Randall Stone hangs onto his leadership position by the skin of his teeth
Randall Stone is still the mayor of Chico. But those paying attention know he hung onto that role by the skin of his teeth.
That became clear during the City Council’s regular meeting Tuesday evening (Sept. 17) as the panel considered Councilman Sean Morgan’s request to reconsider his appointment to that position. That is, Morgan, the previous mayor of Chico, was hoping the panel would dethrone Stone (see Ashiah Scharaga’s report on page 9).
First, though, he needed to persuade the liberal-majority council to put his request on a future agenda. Alas, it wasn’t meant to be.
Stone largely has Councilman Karl Ory to thank for that. Himself a former mayor, Ory trumped Morgan’s request with a strategic submotion to reject the proposal. He also changed the focus of the conversation from Stone’s purported failures of leadership to the divisiveness of Morgan’s request and what a waste of time it was considering the issues facing the city.
Prior to that, the narrative centered on grievances from the dais—on both sides of the ideological divide. Though the embattled Stone wasn’t technically on the chopping block that night, it certainly seemed like it. In making his motion to agendize a mayoral reconsideration, Morgan read a long statement that, among other things, alleged Stone had attacked local police officers and business owners on social media.
He offered no proof, but it wouldn’t surprise me. Stone has a penchant for poking the bear from behind a keyboard.
Interestingly, in his comments, Morgan acknowledged that he hadn’t set a good example during his tenure as mayor. He also said the public should move beyond “incivility … recalls and other shenanigans. We need to set policy, respect those who carry it out—even when we disagree with them—and set an example for others.”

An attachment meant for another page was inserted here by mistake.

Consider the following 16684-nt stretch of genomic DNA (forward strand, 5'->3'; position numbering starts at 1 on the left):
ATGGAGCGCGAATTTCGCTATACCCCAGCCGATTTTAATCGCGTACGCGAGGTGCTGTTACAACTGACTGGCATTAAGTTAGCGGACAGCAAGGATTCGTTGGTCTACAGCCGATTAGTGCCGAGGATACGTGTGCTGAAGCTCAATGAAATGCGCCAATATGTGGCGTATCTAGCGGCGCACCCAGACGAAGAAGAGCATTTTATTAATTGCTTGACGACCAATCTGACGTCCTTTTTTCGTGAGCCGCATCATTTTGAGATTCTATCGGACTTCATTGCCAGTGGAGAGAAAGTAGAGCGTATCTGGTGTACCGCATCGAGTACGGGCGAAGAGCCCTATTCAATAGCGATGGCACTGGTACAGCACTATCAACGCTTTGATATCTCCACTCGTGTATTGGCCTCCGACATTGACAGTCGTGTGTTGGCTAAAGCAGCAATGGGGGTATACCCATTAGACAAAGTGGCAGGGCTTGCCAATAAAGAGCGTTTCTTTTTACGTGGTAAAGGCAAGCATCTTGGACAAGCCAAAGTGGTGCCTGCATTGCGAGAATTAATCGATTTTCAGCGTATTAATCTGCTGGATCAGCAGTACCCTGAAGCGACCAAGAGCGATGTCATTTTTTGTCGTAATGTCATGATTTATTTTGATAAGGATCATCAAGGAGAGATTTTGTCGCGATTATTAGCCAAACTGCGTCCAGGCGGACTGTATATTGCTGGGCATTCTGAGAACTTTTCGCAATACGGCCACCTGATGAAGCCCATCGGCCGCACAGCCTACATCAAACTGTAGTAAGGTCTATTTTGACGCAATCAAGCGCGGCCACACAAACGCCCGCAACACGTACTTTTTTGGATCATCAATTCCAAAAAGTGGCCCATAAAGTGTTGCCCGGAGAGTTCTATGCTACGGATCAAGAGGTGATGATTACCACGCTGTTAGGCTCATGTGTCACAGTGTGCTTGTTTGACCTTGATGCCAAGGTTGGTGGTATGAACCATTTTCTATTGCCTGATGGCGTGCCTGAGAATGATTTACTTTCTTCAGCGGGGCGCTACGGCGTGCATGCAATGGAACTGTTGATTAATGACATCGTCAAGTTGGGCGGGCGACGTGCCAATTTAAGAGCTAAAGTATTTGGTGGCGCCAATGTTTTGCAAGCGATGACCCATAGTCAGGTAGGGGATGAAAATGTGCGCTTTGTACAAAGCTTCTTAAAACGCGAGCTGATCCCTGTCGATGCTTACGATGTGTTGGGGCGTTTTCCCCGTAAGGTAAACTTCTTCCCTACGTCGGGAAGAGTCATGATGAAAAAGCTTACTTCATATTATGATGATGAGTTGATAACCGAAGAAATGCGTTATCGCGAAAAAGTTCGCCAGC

Amen to those things.
What I also found surprising were the comments by Councilwoman Ann Schwab and Councilman Scott Huber. Schwab seized the moment to gently—and indirectly—chide Stone. She explained how an unnamed person had informed her that she’d been accused of conspiring with a conservative activist and siding with the group attempting to recall Stone and Ory. “Power, sanctions, bullying and retaliations have no place at this dais or a backroom,” she said.
Schwab should know—she was appointed to two consecutive terms as mayor, the second one in 2010 by unanimous vote of a panel that included conservatives Larry Wahl and Mark Sorensen.
Councilman Scott Huber gave a more pointed assessment, including that numerous council members felt “disparaged, bullied and ignored” by the mayor. He offered up the best advice of the night: Learn from mistakes, be open to critique, avoid defensiveness, apologize when wrong, and practice humility.
Stone’s response to the criticism was, well, strange. It included giving a rambling speech that mentioned the recent mass shooting in Gilroy, race (his maternal grandparents are from Mexico), and the collective trauma of the community following the Camp Fire. He acknowledged he has “the warmth of a dead fish,” but he didn’t offer an apology. He couched his comments about changing as an effort the entire body needed to take up.
Will he change? Maybe so. Given what happened at the meeting, he definitely has an incentive.